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Menings | Opinion > SeminaarKamer | Seminar Room > English > Essays

Why is crime in SA so violent?


Thembelani Ngenelwa - 2007-04-25

Crime is a global problem and is common to all societies, but South Africa stands out for all the wrong reasons. It is the violent nature of crime that makes the South African situation worse. There is a serious lack of regard for human life. The moral fibre has lost its meaning. What should be pointed out is that it affects both black and white, rich or poor, young and old.

Violent crime is not really new in South Africa, especially in the townships. Criminals nowadays will kill you for no reason, whether you resist or surrender. They do not seem to fear anything; there is no deterrent for them – jail is not enough. People are living in fear and it seems like no one is listening to the daily cries for action. While the politicians (ruling and opposing) play with words and try to outsmart and outtalk one another about the ideologies and analysis, we, the crime victims, suffer. Gangsters rule our townships and suburbs with knives and guns and they kill us for fun. The criminals in our society do not only rob us of money, they rob us of our lives as well. We are at a stage where you are still alive only because criminals have not decided to kill you yet. I can count numerous cases where criminals have brutally killed a person just to get a mere R20. Substance abuse has gone up and people do not think anymore now. Our grandmothers and grandfathers don’t only get robbed of their pension money, but they also get killed, even if they co-operate with these criminals. Criminals seem to be deriving some pleasure from inflicting pain to the innocent people. The victims' cries of pain and fear seem to spur them on. There seems to be this satisfaction that they get from seeing their victims in agony – they don’t just want kill you; they want you to die a slow, painful death.

I should know. I was shot five times at close range in 2003, dragged on to the railway lines for the oncoming train to grind, and left there for dead. I can still picture the eyes of my attackers as they sprayed me with bullets until their guns could shoot no more. I can never forget the hatred that they had in their eyes as the bullets grazed my body and shattered my bones. I had done nothing to them and had not even resisted when they tried to rob me.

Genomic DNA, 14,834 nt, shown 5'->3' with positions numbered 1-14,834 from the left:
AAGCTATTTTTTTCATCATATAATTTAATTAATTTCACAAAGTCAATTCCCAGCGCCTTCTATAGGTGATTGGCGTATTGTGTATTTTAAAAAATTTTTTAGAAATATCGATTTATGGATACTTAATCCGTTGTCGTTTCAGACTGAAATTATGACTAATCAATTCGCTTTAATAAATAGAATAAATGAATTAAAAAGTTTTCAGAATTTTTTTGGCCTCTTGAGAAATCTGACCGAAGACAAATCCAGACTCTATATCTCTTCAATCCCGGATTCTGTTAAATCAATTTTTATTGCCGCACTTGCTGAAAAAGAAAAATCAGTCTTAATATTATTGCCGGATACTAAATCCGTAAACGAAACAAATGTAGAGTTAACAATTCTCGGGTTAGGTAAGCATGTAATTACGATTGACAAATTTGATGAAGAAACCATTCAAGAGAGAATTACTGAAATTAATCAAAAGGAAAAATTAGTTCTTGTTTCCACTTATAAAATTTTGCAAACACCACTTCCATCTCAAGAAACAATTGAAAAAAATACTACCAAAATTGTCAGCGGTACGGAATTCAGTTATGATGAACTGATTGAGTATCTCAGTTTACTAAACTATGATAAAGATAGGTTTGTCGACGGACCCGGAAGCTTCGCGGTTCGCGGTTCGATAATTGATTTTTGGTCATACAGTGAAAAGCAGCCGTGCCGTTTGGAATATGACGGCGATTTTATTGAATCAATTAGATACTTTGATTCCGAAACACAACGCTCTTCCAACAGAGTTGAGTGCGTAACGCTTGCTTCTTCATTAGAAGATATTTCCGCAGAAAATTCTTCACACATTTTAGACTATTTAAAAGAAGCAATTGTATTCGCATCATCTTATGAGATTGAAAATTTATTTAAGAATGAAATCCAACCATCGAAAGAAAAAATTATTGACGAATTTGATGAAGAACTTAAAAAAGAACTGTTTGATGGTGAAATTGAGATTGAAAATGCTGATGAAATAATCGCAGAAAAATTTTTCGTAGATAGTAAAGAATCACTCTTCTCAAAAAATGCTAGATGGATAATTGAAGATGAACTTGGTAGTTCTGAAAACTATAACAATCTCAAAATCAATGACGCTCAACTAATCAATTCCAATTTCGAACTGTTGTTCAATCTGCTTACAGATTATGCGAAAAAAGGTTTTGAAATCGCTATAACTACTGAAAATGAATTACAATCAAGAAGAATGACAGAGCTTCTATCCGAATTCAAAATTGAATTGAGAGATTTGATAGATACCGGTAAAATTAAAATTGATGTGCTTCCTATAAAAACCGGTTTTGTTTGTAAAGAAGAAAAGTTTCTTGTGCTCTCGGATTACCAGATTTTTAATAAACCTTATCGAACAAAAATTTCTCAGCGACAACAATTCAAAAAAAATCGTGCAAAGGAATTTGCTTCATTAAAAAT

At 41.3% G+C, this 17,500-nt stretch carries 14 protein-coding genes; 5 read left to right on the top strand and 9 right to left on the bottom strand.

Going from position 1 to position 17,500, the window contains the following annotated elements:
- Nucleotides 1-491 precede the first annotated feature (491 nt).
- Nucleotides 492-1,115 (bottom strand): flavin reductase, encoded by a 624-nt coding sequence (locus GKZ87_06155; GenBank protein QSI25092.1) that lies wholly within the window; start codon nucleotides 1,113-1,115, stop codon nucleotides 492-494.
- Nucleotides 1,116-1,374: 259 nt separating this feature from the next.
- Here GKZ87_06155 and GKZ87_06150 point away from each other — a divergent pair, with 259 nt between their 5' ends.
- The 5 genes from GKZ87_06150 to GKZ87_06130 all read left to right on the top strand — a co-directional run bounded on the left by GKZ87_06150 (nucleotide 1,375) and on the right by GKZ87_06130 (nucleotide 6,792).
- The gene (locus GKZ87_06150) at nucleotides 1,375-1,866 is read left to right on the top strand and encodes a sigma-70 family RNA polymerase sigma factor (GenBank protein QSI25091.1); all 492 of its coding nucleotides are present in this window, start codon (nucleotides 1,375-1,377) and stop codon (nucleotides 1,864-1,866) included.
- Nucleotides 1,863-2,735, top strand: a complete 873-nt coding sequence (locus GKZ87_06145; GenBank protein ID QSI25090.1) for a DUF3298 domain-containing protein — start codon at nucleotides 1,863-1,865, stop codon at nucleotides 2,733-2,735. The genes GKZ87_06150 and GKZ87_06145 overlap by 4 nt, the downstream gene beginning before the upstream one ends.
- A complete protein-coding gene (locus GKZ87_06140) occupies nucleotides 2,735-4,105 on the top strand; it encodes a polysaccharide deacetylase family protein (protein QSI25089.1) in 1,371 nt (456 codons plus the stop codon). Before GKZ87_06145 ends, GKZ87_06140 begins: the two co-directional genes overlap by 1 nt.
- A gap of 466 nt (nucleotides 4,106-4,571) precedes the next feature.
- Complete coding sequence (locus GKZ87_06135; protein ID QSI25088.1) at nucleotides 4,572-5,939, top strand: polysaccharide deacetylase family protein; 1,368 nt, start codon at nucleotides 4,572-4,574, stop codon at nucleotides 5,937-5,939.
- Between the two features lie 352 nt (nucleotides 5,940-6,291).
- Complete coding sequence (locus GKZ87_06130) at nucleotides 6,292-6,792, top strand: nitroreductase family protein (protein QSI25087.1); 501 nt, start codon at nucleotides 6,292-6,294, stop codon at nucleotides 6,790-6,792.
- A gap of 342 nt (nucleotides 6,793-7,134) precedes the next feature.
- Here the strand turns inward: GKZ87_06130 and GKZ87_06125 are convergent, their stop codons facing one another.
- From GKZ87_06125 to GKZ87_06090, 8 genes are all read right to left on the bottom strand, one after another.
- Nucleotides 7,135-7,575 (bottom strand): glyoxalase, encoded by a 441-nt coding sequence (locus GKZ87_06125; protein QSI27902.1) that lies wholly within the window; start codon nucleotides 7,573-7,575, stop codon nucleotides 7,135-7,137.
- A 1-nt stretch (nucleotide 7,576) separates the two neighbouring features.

I have decided to write a book about it as a form of therapy and also to inspire other victims. Some victims of violent crime, like myself, will never get any closure to their pains because they will never know the reasons for their attacks. I am the one who is always afraid and suspicious of anyone I come across, especially at night. Every time I think of my shattered liver and stitched intestines, I picture the barrel of the gun and the sound and sparks of the gunfire. I think of my situation and cry for those who did not survive. Those buried in shallow graves and those whose bodies are unidentified. I think of those victims whose stories never make headlines. Most of the crimes go unreported because of the lack of support and evidence. What I’d like to hear and see now is not definitions and explanations but actions.

Poverty does have a direct link to crime, but drugs and a lack of self-worth are the ingredients for violent crime. I see this every time I visit my aunts in the squatter camps. The kids are so surrounded by hopelessness that it is easy for them to get some negative influences. People have lost the love for self and fellow man. Bad parenting is another contributing factor. Parents, especially fathers, have become so uninvolved in their children’s upbringing that their children find solace in the streets for guidance. Needless to say, these children are vulnerable to all kinds of wrong influences.

There also seems to be no coherence between the government and the communities.

The communities know who the criminals are and what they do, but never really co-operate with the police. It is the same people who buy stolen goods from these criminals regardless of how those goods were received, thereby encouraging the thugs to get and terrorise more people.

The solutions to our crime problem won’t come only from the government, but also from our communities. Yes, the government should play a big leadership role, but we need to deal with societal issues more. It is the hearts and minds of people that need to be fixed first, and that can be done by the communities. Each individual needs to play a role – we’ve blamed one another enough. Criminals are a minority in our communities, yet they continue to wreak havoc in our society. We need to take action, and we need to start now!

Paper read at the KKNK Oopgesprek: "Is dit mensebloed wat hierdie bossie-aarde voed?", Oudtshoorn on 6 April 2007.


 

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